Vance Viking

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Role Racing aircraft
National origin United States of America
Manufacturer Vance Aircraft Company
Designer Claire K. Vance
First flight July 1932[1]

The Vance Viking, also called the Vance Flying Wing Express, and the Texas Sky Ranger, was a single seat, cargo and racing aircraft.[2]

Design and development[edit]

Vance founded the Vance Aircraft Corporation to build the "Flying Wing" design.[3] The aircraft was designed though a series of hand-carved wooden models before drawings were made, with the intention of it being a high speed, high altitude air-freighter with storage in thick wing lockers. Its short air racing history was interrupted by the 1932 death of its designer Clare Vance[4] who struck a fog-covered mountain at Rocky Ridge.[5]

The "Flying Wing" was a conventional long-range aircraft for the period with the exception of the two large booms aft of the cockpit supporting the twin tail surfaces and twin rudders, rather than a conventional fuselage. The tandem seat aircraft was converted to a single pilot aircraft that featured a radial engine, conventional landing gear (one tailwheel for each boom). Fourteen fuel tanks totaling 1,200 U.S. gallons (4,500 L; 1,000 imp gal) were interconnected inside the cantilevered mid-wing. The aircraft was of mixed construction, with an aluminum-covered welded steel tube fuselage. The wing used wooden wing spars with plywood covering. A forced air induction system was built into the wing roots with exhausts mounted near the trailing edges.[6]

Operational history[edit]

In 1932 the Viking dropped out of the Bendix Trophy race following fuel system issues.[7] In 1933 it was entered, but did not compete in the Bendix Trophy race.[8]

In 1934 Lt. Murray B. Dilley purchased the aircraft and production rights from Claire Vance's estate for $10,000 with the intention of racing the aircraft in the 1934 England-Australia MacRobertson Air Race.[9] Dilley only paid $2500 of the amount owned, and abandoned the aircraft in the desert near Palm Springs, California. During 1936 The Flying Wing was bought at auction in 1936 for $2500 by the Mason Aircraft Corporation. Clyde Pangborn planned on using the aircraft for a Dallas, Texas to Moscow Flight.[10] Later the aircraft was returned to tandem configuration, a radio compass was installed, it was re-painted red and white and christened "The Texas Sky Ranger". Roland W. Richards sponsored the aircraft as part of a publicity campaign for the Texas Centennial Exposition to fly to New York, Paris, visit London, Amsterdam, Madrid and Brussels and then return on a non-stop Paris to Dallas flight with Pangborn and Mony Mason as pilots.[11] Mason backed out by not meeting a commitment, but the flight was planned to continue independently with Pangborn with newspaper sponsorship.[12]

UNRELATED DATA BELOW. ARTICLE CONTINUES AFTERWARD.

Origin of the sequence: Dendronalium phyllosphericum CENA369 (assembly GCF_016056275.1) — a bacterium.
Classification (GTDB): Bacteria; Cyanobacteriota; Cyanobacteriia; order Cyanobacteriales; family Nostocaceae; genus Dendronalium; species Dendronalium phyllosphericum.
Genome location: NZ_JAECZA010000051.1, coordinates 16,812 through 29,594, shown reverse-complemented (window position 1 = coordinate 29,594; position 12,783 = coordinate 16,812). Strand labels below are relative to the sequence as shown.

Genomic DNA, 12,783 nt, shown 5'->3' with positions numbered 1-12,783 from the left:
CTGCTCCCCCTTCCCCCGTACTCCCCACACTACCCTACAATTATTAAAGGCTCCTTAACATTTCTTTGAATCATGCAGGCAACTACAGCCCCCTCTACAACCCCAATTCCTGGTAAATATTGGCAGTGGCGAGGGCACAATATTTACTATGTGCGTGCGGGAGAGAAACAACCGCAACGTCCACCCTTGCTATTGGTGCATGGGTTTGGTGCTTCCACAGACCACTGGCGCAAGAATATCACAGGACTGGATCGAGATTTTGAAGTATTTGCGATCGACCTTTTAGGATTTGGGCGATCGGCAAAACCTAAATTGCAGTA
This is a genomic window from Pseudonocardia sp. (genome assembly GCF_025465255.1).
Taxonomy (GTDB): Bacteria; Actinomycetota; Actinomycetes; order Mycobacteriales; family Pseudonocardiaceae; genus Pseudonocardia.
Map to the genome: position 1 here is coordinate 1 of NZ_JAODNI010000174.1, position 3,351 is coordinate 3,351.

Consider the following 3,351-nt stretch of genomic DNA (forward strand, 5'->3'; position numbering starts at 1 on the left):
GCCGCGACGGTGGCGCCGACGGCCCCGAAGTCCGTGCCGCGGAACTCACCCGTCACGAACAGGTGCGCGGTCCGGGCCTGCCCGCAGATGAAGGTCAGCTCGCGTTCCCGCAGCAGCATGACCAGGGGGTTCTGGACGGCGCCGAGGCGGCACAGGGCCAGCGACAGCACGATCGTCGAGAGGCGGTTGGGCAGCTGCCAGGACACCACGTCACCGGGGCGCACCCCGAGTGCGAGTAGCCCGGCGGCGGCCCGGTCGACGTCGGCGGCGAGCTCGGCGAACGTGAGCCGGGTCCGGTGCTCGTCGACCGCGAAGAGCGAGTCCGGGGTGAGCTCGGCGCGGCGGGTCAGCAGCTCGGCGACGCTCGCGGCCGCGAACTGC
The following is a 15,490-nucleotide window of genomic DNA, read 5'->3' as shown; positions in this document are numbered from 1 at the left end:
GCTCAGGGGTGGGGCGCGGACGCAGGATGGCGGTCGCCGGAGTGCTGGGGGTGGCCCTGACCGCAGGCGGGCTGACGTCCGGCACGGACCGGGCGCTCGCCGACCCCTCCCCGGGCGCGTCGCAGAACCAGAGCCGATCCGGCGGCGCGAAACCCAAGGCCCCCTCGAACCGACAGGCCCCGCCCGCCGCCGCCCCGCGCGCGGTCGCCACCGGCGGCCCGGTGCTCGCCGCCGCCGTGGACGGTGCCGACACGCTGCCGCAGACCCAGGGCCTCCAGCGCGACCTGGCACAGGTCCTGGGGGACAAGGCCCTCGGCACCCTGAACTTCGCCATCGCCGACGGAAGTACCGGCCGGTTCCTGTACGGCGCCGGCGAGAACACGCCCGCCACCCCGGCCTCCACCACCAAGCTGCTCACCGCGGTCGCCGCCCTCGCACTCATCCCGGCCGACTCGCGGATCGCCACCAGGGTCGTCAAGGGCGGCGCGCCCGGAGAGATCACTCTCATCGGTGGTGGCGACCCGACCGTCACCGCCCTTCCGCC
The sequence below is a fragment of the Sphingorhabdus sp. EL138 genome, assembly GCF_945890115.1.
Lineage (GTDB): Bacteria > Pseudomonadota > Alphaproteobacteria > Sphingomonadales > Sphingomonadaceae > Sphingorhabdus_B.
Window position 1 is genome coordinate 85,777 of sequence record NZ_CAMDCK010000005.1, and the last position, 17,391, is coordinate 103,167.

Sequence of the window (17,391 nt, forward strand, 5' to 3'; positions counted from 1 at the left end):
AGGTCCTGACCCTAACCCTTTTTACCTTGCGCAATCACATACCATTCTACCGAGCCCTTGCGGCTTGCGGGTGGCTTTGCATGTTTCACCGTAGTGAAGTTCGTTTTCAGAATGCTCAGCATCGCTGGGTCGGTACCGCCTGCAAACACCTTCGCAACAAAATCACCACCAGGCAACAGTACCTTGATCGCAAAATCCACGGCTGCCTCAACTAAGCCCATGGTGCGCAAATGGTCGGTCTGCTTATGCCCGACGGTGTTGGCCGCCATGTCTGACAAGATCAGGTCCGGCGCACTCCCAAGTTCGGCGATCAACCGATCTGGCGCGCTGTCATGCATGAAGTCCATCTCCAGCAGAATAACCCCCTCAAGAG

Specifications (Vance Viking)[edit]

Data from Flight

General characteristics

  • Crew: 1
  • Wingspan: 60 ft (18 m)
  • Fuel capacity: 1,200 U.S. gallons (4,500 L; 1,000 imp gal)
  • Powerplant: 1 × Pratt & Whitney Wasp Radial, 660 hp (490 kW)
  • Propellers: 2-bladed Hamilton Standard


  • Maximum speed: 174 kn; 322 km/h (200 mph)
  • Cruise speed: 139 kn; 257 km/h (160 mph)
  • Range: 6,517 nmi; 12,070 km (7,500 mi)
  • Service ceiling: 35,000 ft (11,000 m)


  • Automatic Pilot

See also[edit]

Aircraft of comparable role, configuration and era
  • Emsco B-8 Flying Wing


  1. ^ Air pictorial: journal of the Air League, Volume 36. p. 64. 
  2. ^ Flying Magazine: 44. May 1948.  Missing or empty |title= (help)
  3. ^ "Claire Vance". Retrieved 30 December 2011. 
  4. ^ William T. Larkins, Ronald T. Reuther. San Francisco Bay Area Aviation. p. 41. 
  5. ^ "tailless aircraft in the USA". Retrieved January 30, 2011. 
  6. ^ "tailless aircraft in the USA". Retrieved January 30, 2011. 
  7. ^ Don Vorderman. The great air races. p. 187. 
  8. ^ "1933 National Air Races". Retrieved 30 December 2011. 
  9. ^ "The England-Australia Race". Flight. 23 August 1934. 
  10. ^ "Vance Flying Wing Plane Brings $2500". Berkley Daily Gazette. 2 June 1936. 
  11. ^ Jay Wells (17 July 1936). "Pangborn Plans Paris to Dallas non-stop flight". Berkley Daily Gazette. 
  12. ^ "Drop Sponsorship of Atlantic Flight". Berkley Daily Gazette. 20 July 1936. 

External links[edit]